I’ve written about this issue before, in 2008. But as it turns out, the problem still exists with todays version of the Citrix client, version 12.0, now called Citrix Receiver. And people are still searching for an answer on how to solve this issue.
You have not chosen to trust [certificate] the issuer of the server’s security certificate (SSL error 61)
Both the problem and the solution is the same as before, only the name and the path is different. The path depends on whether you installed the client/receiver as a normal user, or root, also known as the superuser.
I’ve used Ubuntu 11.04 here, but I reckon it’ll work on any Linux distribution.
The problem is this; When you install the Citrix Receiver, it will only install a handful of certificate files, and we’ll have to provide the rest. Now, where can we find a reliable source of SSL certificates? Well, it turns out that we most likely have that already. The same source our browser is using.
Just copy those .crt files over to the Citrix keystore, and we should be done. If the client is installed under /opt/Citrix/ICAClient/, run this command in a terminal:
For the last few days I’ve been fighting TweetDeck on my laptop trying to get it to open web pages in Opera. A small, but fast browser, from the Norwegian company with the same name.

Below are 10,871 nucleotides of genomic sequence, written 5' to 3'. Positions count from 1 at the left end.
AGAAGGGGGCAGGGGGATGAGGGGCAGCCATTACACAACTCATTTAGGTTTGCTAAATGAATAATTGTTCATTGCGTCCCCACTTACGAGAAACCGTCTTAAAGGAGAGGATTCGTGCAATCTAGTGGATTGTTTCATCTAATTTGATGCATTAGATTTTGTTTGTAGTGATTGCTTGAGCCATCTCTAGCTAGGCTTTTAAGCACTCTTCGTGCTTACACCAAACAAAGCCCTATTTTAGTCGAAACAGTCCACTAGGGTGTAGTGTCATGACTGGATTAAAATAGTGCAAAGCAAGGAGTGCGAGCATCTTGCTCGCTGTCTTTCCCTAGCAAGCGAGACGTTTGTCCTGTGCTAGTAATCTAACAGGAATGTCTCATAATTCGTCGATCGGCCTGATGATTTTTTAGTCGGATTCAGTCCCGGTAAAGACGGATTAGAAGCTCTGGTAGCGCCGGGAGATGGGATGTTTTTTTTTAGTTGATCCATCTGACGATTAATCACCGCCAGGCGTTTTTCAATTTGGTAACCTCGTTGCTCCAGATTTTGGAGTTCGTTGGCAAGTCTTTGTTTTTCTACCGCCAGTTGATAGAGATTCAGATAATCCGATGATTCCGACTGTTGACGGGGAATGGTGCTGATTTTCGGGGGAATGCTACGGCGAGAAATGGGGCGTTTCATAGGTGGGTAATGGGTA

At first I thought that Opera wasn’t my default browser in Gnome. I’m currently using Linux Mint, a distribution based on Ubuntu. So I checked the “Preferences->Preferred Applications” and made sure Opera was the default application for browsing the web. I also checked with “gconf-editor” just to be safe that Opera was set as default browser.
Having checked all this. I did a few tests and found out that Opera was indeed the default application for surfing the web. So the problem had to be limited to TweetDeck or Adobe AIR.
Now. I checked all the xml-files regarding Adobe AIR and TweetDeck, I even installed SQLite3 to read the database file for TweetDeck in my home directory. No luck.
But the Internet is a collection of tubes amazing and brilliant people. So I searched and found Andrea Olivato, which in turned had found the solution to my (and many others) problem. He discovered that Adobe AIR has hard-coded firefox as default browser in libCore.so, which (usually) can be found in /opt/Adobe AIR/Versions/1.0.
His solution to the problem was to open libCore.so with vim, or any other editor for that matter, and search for the word “firefox”. Ok, he writes that he jumps directly to line 15500, but this might change. But then again, maybe Adobe will make it work in the future. Anyway. He replaced “firefox” with “browser”, which is the same length. Very important. And created a symlink from his favourite browser to, well, browser.
In my case:
ln -s /usr/bin/opera /usr/local/browser